Jill Dix Ghnassia selected to be dean of Western Carolina’s Honors College

CULLOWHEE — Jill Dix Ghnassia, associate professor of English and former director of the honors program at the University of Hartford, has been selected as the dean of Western Carolina University’s Honors College.

Ghnassia’s appointment, recommended by Chancellor John W. Bardo and approved at the June meeting of the WCU board of trustees, is effective July 31, pending approval by the University of North Carolina Board of Governors.

Ghnassia has taught English at the University of Hartford, located in West Hartford, Conn., since 1985, and served as director of Hartford’s honors program from 1994 to 1999. She was on the faculty at North Carolina Wesleyan College from 1983 to 1985, and was a Duke University Graduate Fellow from 1974 to 1976. At WCU, Ghnassia also will hold the title of professor of English.

A native of Milton, Penn., Ghnassia earned her bachelor’s degree in English at Bucknell University in 1969. She continued her education at Duke University, where she earned a master’s degree in English in 1972, graduating with distinction, and a doctoral degree, majoring in Victorian literature, in 1983.

Ghnassia is author and co-author of many publications, including three collections of poetry. She is married to Maurice Ghnassia, an author and former correspondent at the White House and United Nations.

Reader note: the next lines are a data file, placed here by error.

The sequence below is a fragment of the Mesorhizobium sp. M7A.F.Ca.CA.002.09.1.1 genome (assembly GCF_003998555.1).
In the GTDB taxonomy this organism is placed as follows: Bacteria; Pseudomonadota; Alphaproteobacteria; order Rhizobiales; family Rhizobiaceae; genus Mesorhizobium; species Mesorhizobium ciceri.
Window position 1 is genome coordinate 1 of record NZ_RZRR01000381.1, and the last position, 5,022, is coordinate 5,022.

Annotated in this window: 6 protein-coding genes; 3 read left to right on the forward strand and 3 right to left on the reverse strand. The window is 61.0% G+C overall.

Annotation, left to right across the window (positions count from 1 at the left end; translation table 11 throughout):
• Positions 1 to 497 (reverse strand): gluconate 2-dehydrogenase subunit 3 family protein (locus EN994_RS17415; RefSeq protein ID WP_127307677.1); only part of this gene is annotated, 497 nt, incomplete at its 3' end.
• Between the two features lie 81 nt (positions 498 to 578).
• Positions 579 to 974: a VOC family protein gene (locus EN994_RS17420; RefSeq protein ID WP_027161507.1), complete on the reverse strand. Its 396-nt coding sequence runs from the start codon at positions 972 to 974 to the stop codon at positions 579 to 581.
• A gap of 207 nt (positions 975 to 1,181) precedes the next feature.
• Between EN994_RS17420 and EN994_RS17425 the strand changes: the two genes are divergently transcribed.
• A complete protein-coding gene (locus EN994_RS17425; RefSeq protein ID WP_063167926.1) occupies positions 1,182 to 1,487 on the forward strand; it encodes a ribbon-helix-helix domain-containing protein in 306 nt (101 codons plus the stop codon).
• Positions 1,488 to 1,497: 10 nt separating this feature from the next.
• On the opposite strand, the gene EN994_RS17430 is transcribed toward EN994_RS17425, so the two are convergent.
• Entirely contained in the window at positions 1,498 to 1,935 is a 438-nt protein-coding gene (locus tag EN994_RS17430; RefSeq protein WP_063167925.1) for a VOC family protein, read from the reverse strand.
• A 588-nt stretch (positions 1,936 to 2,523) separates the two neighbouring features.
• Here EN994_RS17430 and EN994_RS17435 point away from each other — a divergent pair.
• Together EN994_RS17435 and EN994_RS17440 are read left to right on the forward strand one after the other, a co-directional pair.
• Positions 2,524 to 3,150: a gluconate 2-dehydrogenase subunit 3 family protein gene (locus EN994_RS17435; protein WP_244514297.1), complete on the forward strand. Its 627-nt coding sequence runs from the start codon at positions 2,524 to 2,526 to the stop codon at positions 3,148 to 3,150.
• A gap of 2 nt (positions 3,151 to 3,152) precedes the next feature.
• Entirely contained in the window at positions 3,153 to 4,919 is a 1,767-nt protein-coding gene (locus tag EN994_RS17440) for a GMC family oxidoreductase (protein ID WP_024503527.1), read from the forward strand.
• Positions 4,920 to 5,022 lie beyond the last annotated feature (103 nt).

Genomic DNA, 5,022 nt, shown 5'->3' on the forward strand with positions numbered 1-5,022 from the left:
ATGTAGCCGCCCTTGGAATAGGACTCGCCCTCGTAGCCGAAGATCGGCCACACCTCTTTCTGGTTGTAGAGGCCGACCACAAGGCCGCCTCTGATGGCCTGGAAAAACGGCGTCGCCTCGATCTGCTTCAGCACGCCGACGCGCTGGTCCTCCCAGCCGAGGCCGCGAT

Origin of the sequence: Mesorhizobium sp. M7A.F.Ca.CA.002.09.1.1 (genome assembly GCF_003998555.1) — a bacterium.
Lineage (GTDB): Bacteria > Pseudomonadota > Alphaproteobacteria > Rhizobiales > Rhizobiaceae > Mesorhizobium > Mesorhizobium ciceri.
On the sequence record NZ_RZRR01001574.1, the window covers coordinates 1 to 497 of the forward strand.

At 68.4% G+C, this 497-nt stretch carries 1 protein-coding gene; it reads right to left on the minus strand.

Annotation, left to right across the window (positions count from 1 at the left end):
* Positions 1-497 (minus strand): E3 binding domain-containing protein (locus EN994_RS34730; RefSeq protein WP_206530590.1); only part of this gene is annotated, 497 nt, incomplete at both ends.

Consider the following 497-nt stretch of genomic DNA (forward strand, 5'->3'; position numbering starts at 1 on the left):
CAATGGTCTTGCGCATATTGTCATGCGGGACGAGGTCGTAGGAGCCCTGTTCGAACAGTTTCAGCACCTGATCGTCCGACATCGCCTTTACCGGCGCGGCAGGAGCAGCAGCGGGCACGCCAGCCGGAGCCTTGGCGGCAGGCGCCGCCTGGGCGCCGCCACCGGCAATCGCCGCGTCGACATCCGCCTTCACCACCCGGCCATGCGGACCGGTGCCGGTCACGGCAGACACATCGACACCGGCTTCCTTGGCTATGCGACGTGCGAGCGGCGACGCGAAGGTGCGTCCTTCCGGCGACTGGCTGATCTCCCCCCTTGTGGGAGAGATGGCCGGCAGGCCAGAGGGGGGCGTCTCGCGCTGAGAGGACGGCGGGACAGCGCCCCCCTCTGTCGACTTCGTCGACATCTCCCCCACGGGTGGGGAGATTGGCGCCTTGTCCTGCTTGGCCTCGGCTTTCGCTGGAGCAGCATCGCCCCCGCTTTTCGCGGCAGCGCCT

Ghnassia succeeds Brian Railsback, who had served as acting dean of WCU’s Honors College since July 1997. Railsback left the Honors College to become head of Western’s department of English.

“Dr. Railsback has passed on to me a thriving program,” Ghnassia said. “I hope not only to follow in his footsteps, but also to branch out to widen opportunities for the college and, through its students, to reach out to the rest of the campus and neighboring communities.

“I hope to lay the seeds for future growth in the areas of scholarship programs, service-learning opportunities and study abroad. These areas will necessarily overlap with other parts of the university community, and that is as it should be, because I would like the college to be fully integrated into all aspects of university life,” Ghnassia said.

WCU’s honors program was elevated to college status in 1997. Since then, enrollment has increased from 125 students to an estimated 600 students for this coming fall, while the average SAT scores of freshmen honors students have risen from 1,160 to 1,217. Honors students live WCU’s Reynolds and Buchanan halls.

The Honors College is designed to support the intellectual and social development of academically talented students. Among the features of the college are smaller classes with faculty members dedicated to working with high-achieving students in an atmosphere of advanced study.